Is it really fair to all concerned?

The Point Is...


Sunday, August 24, 2014    

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(This is a lightly edited version of the keynote presentation to the joint meeting of the Rotary Club of Portmore and Trafalgar, New Heights by Professor Trevor Munroe, executive director, National Integrity Action (NIA), and Honourary Visiting Professor, Sir Arthur Lewis Institute, UWI.)

THE Rotary 4-Way Test reads "Of things we think, say or do": Is it the truth? Is it fair to all concerned? Will it build goodwill and better friendships? Will it be beneficial to all concerned?"

I think each of us should challenge ourselves with taking this test, and I wish to single out one aspect and ask all Jamaicans "are our systems fair to all concerned" and, if not, what can we do about it?

Is our correctional system "fair to all concerned?" Mario Deane's fate, (and I extend sympathy to his family) and so many others' prior, provides a resounding answer to that question - NO! The police must be held accountable. The Cabinet Sub-Committee must have a definite timeline to report and we must ensure reforms to the administration of lock-ups. But are not others, perhaps including ourselves, to share some responsibility? We and our representatives sat by while the 2013/2014 budget allocated a little over J$110 million to maintain 70 lock-ups for an entire year, while J$57 million this year and reportedly close to J$100 million last year was spent for a one-day grand gala. Is that prioritisation of spending "fair to all concerned"?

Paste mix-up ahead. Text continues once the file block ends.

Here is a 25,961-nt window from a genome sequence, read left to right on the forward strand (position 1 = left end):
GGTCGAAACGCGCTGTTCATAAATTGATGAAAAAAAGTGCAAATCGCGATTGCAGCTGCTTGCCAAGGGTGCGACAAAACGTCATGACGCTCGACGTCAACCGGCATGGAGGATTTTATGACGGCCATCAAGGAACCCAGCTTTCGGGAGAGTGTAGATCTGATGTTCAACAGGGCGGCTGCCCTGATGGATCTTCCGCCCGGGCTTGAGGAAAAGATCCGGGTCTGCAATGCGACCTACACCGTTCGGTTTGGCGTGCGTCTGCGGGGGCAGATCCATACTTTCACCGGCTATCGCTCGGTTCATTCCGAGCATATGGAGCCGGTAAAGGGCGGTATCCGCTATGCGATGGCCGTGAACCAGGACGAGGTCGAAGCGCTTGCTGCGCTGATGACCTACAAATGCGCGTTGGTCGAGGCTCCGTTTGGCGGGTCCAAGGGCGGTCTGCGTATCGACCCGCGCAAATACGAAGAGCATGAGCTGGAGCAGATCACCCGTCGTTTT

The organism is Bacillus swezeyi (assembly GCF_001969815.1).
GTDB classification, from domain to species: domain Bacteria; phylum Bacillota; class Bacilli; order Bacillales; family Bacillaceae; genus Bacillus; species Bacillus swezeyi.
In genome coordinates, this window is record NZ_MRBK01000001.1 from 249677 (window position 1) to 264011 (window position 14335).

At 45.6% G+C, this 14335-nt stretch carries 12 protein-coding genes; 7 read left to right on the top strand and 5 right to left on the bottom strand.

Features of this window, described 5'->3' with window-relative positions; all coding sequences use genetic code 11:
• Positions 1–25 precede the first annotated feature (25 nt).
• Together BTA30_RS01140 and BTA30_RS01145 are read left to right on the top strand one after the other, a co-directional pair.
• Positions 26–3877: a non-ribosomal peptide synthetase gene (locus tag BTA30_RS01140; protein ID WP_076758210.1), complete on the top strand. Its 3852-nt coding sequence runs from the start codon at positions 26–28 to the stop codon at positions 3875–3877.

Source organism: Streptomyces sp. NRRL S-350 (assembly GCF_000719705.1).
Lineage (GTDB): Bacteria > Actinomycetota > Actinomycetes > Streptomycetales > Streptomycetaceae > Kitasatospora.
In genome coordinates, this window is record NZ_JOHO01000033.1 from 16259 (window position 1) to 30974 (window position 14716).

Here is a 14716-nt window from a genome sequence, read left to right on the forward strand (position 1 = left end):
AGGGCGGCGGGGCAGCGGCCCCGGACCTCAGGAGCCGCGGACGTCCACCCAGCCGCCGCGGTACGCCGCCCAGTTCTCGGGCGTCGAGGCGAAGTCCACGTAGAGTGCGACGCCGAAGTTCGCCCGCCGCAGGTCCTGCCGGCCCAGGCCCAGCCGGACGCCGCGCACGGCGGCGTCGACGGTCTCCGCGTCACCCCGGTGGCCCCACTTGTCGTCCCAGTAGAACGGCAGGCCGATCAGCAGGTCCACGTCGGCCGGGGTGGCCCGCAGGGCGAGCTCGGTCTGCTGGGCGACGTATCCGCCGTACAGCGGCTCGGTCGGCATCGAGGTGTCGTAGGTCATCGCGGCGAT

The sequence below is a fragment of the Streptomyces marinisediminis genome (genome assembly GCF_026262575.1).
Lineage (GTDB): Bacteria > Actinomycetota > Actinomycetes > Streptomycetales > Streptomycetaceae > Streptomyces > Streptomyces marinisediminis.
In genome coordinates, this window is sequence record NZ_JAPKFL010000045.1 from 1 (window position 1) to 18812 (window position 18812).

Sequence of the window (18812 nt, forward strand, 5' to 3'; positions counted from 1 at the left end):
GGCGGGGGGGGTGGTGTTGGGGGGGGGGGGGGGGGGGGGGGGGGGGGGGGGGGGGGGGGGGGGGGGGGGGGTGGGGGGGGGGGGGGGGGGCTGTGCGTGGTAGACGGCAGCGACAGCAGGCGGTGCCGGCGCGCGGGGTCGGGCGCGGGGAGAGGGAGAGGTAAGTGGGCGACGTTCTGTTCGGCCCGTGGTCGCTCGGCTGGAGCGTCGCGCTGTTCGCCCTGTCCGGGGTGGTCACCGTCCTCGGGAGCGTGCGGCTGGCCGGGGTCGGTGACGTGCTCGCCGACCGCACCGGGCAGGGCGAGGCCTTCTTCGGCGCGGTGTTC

Then there is the taxation system. From my monthly salary, like most other Jamaicans on PAYE, over 31 cents from every dollar is deducted before we even see it. Yet, nothing is being paid in taxes by 1-in-4 companies with revenues of over one billion Jamaican dollars. In other countries many large tax evaders are investigated, tried and sent to prison. In 2012, the UK's DPP tells us, the top 32 offenders in Britain were serving a total of 150 years in prison. In Jamaica we don't even know who they are! They are getting away scot-free, withholding billions while daily we see Jamaicans protesting, as authorities say there is no money to fix the roads or supply water. Is this tax system fair to all concerned when the Students' Loan Bureau's one billion dollar shortfall has left some 2,000 university students living in uncertainty?

In this context, I have to ask Tax Administration Jamaica, as has the co-chairman of the EPOC: Why is it that in the first three months of the fiscal year 2014/2015 corporate tax intakes are running J$2.4 billion or 32% below target, while PAYE taxes are running half a billion more than budgeted?

What about the educational system? Is it "fair to all concerned" when Jamaica is spending on average J$20,000 per student in early childhood institutions and over J$300,000 per student at the tertiary level? With this foundation built on sand, should we wonder why half of those who graduate from secondary schools leave without passing a single subject?